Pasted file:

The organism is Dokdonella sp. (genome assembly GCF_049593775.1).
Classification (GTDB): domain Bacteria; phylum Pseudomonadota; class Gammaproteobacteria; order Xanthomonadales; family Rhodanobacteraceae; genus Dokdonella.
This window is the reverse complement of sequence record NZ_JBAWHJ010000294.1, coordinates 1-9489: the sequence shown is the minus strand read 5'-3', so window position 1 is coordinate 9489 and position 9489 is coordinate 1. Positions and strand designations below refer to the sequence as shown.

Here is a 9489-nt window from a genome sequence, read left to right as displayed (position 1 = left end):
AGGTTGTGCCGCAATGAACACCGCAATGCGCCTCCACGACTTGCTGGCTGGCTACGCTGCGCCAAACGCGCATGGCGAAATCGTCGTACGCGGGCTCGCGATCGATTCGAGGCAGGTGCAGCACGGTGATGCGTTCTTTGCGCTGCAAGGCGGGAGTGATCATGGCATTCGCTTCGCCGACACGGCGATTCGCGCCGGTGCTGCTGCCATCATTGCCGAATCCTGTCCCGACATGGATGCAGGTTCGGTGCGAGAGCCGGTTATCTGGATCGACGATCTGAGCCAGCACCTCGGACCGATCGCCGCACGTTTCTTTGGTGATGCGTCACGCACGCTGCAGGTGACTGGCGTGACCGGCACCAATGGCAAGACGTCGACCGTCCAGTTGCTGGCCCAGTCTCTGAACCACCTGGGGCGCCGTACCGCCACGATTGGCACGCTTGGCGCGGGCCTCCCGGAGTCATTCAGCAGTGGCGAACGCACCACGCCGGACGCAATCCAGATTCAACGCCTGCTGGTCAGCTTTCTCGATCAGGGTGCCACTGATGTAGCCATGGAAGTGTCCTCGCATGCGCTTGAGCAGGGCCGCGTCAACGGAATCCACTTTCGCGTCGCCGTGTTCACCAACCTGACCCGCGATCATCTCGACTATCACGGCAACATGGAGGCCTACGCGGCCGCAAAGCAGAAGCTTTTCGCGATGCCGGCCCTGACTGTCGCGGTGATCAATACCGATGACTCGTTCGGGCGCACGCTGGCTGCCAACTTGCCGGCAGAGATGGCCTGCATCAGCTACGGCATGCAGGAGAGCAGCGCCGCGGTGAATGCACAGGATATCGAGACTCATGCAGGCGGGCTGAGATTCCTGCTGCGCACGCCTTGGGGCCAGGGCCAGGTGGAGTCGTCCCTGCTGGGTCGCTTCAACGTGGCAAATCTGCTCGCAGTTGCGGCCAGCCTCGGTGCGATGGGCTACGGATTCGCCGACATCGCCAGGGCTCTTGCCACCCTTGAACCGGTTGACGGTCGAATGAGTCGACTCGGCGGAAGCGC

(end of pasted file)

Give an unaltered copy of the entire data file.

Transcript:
The organism is Dokdonella sp. (genome assembly GCF_049593775.1).
Classification (GTDB): domain Bacteria; phylum Pseudomonadota; class Gammaproteobacteria; order Xanthomonadales; family Rhodanobacteraceae; genus Dokdonella.
This window is the reverse complement of sequence record NZ_JBAWHJ010000294.1, coordinates 1-9489: the sequence shown is the minus strand read 5'-3', so window position 1 is coordinate 9489 and position 9489 is coordinate 1. Positions and strand designations below refer to the sequence as shown.

Here is a 9489-nt window from a genome sequence, read left to right as displayed (position 1 = left end):
AGGTTGTGCCGCAATGAACACCGCAATGCGCCTCCACGACTTGCTGGCTGGCTACGCTGCGCCAAACGCGCATGGCGAAATCGTCGTACGCGGGCTCGCGATCGATTCGAGGCAGGTGCAGCACGGTGATGCGTTCTTTGCGCTGCAAGGCGGGAGTGATCATGGCATTCGCTTCGCCGACACGGCGATTCGCGCCGGTGCTGCTGCCATCATTGCCGAATCCTGTCCCGACATGGATGCAGGTTCGGTGCGAGAGCCGGTTATCTGGATCGACGATCTGAGCCAGCACCTCGGACCGATCGCCGCACGTTTCTTTGGTGATGCGTCACGCACGCTGCAGGTGACTGGCGTGACCGGCACCAATGGCAAGACGTCGACCGTCCAGTTGCTGGCCCAGTCTCTGAACCACCTGGGGCGCCGTACCGCCACGATTGGCACGCTTGGCGCGGGCCTCCCGGAGTCATTCAGCAGTGGCGAACGCACCACGCCGGACGCAATCCAGATTCAACGCCTGCTGGTCAGCTTTCTCGATCAGGGTGCCACTGATGTAGCCATGGAAGTGTCCTCGCATGCGCTTGAGCAGGGCCGCGTCAACGGAATCCACTTTCGCGTCGCCGTGTTCACCAACCTGACCCGCGATCATCTCGACTATCACGGCAACATGGAGGCCTACGCGGCCGCAAAGCAGAAGCTTTTCGCGATGCCGGCCCTGACTGTCGCGGTGATCAATACCGATGACTCGTTCGGGCGCACGCTGGCTGCCAACTTGCCGGCAGAGATGGCCTGCATCAGCTACGGCATGCAGGAGAGCAGCGCCGCGGTGAATGCACAGGATATCGAGACTCATGCAGGCGGGCTGAGATTCCTGCTGCGCACGCCTTGGGGCCAGGGCCAGGTGGAGTCGTCCCTGCTGGGTCGCTTCAACGTGGCAAATCTGCTCGCAGTTGCGGCCAGCCTCGGTGCGATGGGCTACGGATTCGCCGACATCGCCAGGGCTCTTGCCACCCTTGAACCGGTTGACGGTCGAATGAGTCGACTCGGCGGAAGCGC